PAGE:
Shavers: Rather than hope my work directly influences students – which is quite a big ask! – my hope is that all the work and the teaching I do empowers students to chart their own path(s) in ways they think will be best for them. They already have the tools; part of my job is to show them how to successfully use them.
Sweeney: As a scholar of the 19th and early-20th century, I am always looking to trace what is happening in the present moment to the period I study.
Those of us living in the U.S. in 2020 are reckoning with the consequences of what happened – and what could have happened – during Reconstruction and Jim Crow. Right now our leaders are arguing over whether Harriet Tubman deserves to be on our currency! In important ways, we’re still living in a very long 19th century.
How do your colleagues influence you?
Dahn: I have learned so much from them in terms of teaching, writing, and research. For example, (Political Science Professor) Dr. (Angela) Ledford and I often discuss approaches to teaching race and trade book recommendations. I am in a writing group with some colleagues, and we work on improving our writing in a supportive environment. Dr. Sweeney and I collaborate on research and writing projects. It’s safe to say that my work would not be possible without the support of so many of my wonderful colleagues.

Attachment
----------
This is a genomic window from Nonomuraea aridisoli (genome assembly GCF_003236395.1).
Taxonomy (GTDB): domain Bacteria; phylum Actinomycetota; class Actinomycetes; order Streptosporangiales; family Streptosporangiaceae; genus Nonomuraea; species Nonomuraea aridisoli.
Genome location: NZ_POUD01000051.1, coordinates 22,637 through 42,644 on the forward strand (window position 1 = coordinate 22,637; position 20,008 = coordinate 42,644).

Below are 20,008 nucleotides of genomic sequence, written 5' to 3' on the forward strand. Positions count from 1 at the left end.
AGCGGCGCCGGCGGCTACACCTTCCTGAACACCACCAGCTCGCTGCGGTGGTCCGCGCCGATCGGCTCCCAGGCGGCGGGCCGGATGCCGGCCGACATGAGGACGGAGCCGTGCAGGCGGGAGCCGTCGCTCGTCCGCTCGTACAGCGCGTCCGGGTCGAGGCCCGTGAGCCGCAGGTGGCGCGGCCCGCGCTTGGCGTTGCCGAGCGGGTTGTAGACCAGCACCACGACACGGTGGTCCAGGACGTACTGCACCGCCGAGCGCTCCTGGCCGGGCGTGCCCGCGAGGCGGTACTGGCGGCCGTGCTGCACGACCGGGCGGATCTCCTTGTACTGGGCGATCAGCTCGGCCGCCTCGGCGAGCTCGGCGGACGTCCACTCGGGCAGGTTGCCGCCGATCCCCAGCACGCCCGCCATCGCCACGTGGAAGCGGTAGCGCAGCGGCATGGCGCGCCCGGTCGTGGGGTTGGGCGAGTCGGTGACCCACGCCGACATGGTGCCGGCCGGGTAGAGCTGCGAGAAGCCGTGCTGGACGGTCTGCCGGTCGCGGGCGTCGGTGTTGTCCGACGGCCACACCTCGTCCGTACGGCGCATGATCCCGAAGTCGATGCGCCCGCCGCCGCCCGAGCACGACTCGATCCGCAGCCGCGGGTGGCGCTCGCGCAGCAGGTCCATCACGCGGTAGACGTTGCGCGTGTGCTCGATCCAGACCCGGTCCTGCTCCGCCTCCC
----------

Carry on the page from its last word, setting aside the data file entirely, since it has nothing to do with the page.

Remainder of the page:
Shavers: My colleagues are a great influence on me, and wonderful to work with, too! We share advice and have had innumerable conversations with each other, about things both personal and professional. One of the things that makes Saint Rose so special is that my colleagues are so collegial, which is often hard to find in an academic setting.
Sweeney: In too many ways to count! I am fortunate to work with such talented individuals: novelists, poets, researchers, and teachers. We read and comment on each other’s work, we collaborate on projects. I learn from them all the time.